Employment of diagnostic medical sonographers is projected to grow 23 percent from 2016 to 2026, much faster than the average for all occupations. As the large baby-boom population ages, the need to diagnose medical conditions—such as blood clots and heart disease—will likely increase. Imaging technology is a tool used in making these diagnoses.
Diagnostic Medical Sonographers (also called Ultrasound Technicians) operate special imaging equipment to create images or conduct tests. The images and test results help physicians assess and diagnose medical conditions. Some technologists assist physicians and surgeons during surgical procedures.
Diagnostic Medical Sonographers routinely perform a variety of important tasks, including:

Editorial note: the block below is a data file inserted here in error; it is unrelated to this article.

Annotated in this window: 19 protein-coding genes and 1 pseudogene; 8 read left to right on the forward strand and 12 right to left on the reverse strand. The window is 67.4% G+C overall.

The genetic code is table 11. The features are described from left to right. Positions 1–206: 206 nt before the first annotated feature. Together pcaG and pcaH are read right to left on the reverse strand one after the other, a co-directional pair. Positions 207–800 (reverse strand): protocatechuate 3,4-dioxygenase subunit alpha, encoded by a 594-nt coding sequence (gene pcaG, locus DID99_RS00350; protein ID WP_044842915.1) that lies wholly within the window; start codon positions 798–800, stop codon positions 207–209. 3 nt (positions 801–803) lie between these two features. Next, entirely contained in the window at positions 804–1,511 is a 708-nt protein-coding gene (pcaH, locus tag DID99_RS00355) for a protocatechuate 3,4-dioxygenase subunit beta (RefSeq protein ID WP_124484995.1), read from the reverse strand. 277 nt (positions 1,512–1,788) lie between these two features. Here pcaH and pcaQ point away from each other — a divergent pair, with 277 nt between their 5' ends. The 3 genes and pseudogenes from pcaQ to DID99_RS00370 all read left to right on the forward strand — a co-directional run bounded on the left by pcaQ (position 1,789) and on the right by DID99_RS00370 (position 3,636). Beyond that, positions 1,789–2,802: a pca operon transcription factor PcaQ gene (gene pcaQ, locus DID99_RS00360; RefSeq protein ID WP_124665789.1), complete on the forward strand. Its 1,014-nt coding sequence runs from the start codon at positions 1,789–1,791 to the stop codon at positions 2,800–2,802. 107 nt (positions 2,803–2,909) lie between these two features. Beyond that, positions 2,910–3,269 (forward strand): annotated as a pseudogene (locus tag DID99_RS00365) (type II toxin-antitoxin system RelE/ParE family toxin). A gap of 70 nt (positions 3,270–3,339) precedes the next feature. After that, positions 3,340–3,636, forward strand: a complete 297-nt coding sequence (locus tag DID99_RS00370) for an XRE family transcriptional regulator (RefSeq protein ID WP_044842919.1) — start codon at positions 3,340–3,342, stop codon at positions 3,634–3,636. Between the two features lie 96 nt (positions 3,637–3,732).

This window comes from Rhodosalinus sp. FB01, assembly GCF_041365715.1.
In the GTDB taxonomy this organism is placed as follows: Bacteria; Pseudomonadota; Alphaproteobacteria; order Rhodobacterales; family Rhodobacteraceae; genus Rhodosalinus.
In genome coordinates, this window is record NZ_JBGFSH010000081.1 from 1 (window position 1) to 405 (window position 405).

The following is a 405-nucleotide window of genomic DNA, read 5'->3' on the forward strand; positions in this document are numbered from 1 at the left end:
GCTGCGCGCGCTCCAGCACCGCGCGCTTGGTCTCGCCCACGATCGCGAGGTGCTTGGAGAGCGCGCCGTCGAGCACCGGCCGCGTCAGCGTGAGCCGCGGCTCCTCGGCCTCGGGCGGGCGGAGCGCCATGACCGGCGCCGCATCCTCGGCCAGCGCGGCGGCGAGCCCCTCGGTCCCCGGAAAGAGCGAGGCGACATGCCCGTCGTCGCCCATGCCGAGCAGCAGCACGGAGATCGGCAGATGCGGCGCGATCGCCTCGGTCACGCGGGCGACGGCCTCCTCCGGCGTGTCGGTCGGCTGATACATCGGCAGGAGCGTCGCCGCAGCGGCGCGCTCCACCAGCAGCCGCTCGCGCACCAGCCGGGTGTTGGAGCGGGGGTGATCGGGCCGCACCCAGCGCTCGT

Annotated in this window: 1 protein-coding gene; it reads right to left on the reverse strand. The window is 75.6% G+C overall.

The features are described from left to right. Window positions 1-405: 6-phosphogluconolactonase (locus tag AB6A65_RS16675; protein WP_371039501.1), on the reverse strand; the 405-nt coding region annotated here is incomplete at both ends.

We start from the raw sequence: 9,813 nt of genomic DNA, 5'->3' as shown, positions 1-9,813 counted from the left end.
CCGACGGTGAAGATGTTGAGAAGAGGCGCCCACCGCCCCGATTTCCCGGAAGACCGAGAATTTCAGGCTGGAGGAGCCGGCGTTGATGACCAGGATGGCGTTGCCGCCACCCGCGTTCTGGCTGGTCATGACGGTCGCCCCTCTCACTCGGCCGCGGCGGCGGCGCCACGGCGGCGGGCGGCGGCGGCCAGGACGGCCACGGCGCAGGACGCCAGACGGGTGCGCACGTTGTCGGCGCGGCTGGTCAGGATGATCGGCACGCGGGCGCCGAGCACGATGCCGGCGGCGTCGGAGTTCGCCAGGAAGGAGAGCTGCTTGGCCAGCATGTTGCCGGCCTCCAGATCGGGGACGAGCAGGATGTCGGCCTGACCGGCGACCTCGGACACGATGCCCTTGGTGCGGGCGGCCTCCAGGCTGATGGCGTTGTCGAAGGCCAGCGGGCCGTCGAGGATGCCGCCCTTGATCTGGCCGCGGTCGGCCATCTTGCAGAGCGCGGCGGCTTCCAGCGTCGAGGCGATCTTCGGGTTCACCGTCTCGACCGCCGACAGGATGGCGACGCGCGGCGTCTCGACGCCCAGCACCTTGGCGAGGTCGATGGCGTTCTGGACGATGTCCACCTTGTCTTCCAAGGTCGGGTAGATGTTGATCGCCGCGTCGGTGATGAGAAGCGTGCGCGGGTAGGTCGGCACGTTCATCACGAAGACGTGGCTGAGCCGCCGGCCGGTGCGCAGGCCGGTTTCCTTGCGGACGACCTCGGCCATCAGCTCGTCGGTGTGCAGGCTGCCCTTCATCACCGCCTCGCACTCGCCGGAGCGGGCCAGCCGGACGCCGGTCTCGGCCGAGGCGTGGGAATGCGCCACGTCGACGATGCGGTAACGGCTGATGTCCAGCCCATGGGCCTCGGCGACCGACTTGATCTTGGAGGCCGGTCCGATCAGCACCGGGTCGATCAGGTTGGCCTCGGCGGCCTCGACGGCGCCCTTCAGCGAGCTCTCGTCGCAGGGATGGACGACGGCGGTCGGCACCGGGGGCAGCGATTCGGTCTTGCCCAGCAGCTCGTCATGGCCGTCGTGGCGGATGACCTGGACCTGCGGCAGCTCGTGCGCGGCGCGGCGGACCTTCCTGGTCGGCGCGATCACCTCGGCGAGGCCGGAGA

- Preparing patients for procedures by taking a patient’s medical history and answering any questions about the procedure.
- Preparing and maintaining diagnostic imaging equipment.
- Operating equipment to obtain diagnostic images or to conduct tests.
- Reviewing images or test results to check for quality and adequate coverage of the areas needed for diagnoses.
- Recognizing the difference between normal and abnormal images and other diagnostic information.
- Analyzing diagnostic information to provide a summary of findings for physicians.
- Recording findings and keeping track of patients’ records.
The Diagnostic Medical Sonographer (DMS or ultrasound) program at North-West College provides students with a balanced education through competency-based training that combines didactic instruction with the demonstration and performance of practical skills. Graduates from the DMS program have the technical knowledge and clinical skills necessary for entry-level employment as Diagnostic Medical Sonographers.
*North-West College cannot guarantee employment.
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